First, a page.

For as long as I’ve been interested in mobile learning, I’ve been on the lookout for apps that allow instructors to use mobile devices to structure student learning experiences outside of the classroom. Maybe you want students to go the Art Institute, look at three paintings in person and answer questions about them. Maybe you want students to visit seven buildings downtown with different architectural styles. Maybe you want students to go to the Bird and Butterfly Sanctuary and take pictures of migratory birds. Or maybe you want students to visit a few different ethnic neighborhoods, and you just want verification that they actually went.
Digital story telling is an instructional practice that is used to tell stories by using computer-based tools. For example, individuals or groups may tell a story by using a variety of multimedia such as audio, graphics, voice, text, and video. For centuries, many people have learned messages from stories that were either passed down orally or written in a book. We now live in such a technological advanced society that learners can now comprehend an intended message by using technological products of the 21st century.
The Central Support Team at FITS offers one-on-one appointments for faculty and staff as a D2L training option. We offer face-to-face appointments and online appointments where we meet faculty and staff via Zoom, a video conferencing platform. These 30-minute or 60-minute appointments are booked online, via the FITS website.
The Central Team has been offering one-on-one appointments since I started at FITS a few years ago, and the process of managing these appointments—especially as the Central Team grows, and we bring in graduate assistants to help out with the appointments—is something we are frequently revising and hoping to streamline.
As a part of that constant revision, we adopted a new online booking system, 10to8, about a year ago. I want to briefly review that system for you, and explain our motivations for choosing it in the first place. Then I’ll share some other (hopefully) helpful tidbits we have learned along the way. (Unfortunately, some were learned the hard way.)
In August, I posted the first of this “Tried and True Technologies” series. That post focused on how you can use mail merging in Word to make life a little easier. This time around, I figured we should just go for a big one: Google.
Google has a ton of apps—not just Mail, Docs, and Sheets either. They have a full repertoire of tools, called the “G Suite.” From this suite, there are two tools that I love and find incredibly easy to use. In this post, I’ll cover the first tool: Google Keep.
I’ve always loved Rube Goldberg’s drawings. They lent a certain sense of the absurd to everyday tasks, creating a ridiculously complicated machine to handle something most of us could do without even thinking about it. Like many young people, I also delighted in building machines similar to Goldberg’s, using every toy at my disposal to produce something that, let’s be honest, may have been more satisfying to design and build than to actually deploy most of the time. A few hours’ work for ten seconds of payoff? Not a big deal, when you’re a kid.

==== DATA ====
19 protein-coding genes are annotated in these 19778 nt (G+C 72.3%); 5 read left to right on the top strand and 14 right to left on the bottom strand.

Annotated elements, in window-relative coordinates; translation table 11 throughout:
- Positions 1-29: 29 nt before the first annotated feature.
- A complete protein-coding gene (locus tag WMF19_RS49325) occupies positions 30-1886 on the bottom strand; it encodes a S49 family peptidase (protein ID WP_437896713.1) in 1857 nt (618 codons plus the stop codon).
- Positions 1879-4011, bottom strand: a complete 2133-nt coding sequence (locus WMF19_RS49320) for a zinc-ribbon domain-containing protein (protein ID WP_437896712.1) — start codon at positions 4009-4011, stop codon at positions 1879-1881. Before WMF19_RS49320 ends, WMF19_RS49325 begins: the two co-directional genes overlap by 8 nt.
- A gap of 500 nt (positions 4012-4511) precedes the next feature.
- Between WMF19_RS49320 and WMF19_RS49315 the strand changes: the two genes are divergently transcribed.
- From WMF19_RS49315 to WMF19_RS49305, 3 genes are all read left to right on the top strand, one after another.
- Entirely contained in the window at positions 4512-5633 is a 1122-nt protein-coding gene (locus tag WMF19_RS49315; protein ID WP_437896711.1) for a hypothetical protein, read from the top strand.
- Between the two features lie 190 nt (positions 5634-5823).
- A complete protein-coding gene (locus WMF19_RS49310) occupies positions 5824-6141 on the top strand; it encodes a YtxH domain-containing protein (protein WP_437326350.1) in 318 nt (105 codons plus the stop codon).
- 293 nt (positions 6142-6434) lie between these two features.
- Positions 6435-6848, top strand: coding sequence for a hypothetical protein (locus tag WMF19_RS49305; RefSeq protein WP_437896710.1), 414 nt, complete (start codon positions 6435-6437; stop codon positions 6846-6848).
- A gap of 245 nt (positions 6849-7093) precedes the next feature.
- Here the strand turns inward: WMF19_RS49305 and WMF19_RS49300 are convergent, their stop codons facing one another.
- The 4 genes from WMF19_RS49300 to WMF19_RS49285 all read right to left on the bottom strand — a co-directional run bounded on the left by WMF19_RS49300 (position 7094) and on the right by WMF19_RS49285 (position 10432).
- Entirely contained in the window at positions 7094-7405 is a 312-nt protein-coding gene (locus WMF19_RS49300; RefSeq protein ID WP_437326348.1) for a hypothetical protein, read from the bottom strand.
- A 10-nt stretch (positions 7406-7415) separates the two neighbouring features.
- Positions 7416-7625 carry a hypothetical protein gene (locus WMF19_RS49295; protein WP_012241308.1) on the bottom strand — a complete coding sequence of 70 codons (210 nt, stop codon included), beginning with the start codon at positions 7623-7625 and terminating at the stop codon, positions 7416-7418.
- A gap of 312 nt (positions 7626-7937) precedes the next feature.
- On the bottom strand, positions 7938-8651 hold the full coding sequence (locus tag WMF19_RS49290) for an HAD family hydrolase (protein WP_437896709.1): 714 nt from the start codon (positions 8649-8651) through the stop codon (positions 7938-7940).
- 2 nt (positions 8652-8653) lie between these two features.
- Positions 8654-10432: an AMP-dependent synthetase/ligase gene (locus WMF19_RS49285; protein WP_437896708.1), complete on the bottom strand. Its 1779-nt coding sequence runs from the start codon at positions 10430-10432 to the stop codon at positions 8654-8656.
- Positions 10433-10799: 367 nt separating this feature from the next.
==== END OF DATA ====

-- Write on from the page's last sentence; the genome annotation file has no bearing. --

In 2017, consumers were frequently on the receiving end of bad news: Wells Fargo continued to grapple with the fallout from fake accounts. Equifax compromised data. Apple slowed down phones.
And to kick off 2018, there are vulnerabilities in computer chips that will affect “almost all computers, servers, cloud operating systems, and cellphones made in the past two decades.” Disheartening, no?
I’ve been thinking about the nomenclature employed in this case. Calling the two vulnerabilities “Spectre” and “Meltdown” accomplishes a couple things. Taken together, the names seem appropriately technology-adjacent, but I was most interested in Spectre, which evokes something elusive, ghostlike, and therefore understandably difficult to detect—which explains how the vulnerability went undiscovered for more than 20 years.
Since it’s the holiday season, and I’m fresh out of deep, pedagogically significant ideas to post, I’m offering this letter-to-Santa missive as my final contribution of the year.
I know it’s a busy time of year for you, what with bringing toys and goodies to all the faculty and instructional designers that beavered all year to make online and hybrid learning effective, efficient, and enjoyable, but I have a few things to ask of you.
Lately I have been doing a lot of walking and have used that time to catch up on a number of podcasts, including a recent episode of the TED Radio Hour titled Rethinking School. A couple of things in this episode really caught my attention and made me think about what we are doing here at DePaul—and how perhaps we can rethink our own practices.
“What if they find out who I really am?”
Every quarter, I meet a new group of (mostly) freshmen students in my First Year Writing courses, and every quarter, there’s one conversation I can’t wait to have. I always make sure that we have a discussion of “Discourse Communities” and what it means to become a “professional” within any of the fields the students might be studying.
As educators, we should always be looking to meet the needs of accommodating various learning styles. Often times, as instructors we tend to be creatures of habit, using the same content over and over again. Instructors should be open to using and selecting the appropriate tool that will help students achieve the learning objective. I recently had an instructor that wanted more information or training about how to select the best tool for a particular learning style. I imagine other instructors would have this same question. So here goes. Continue reading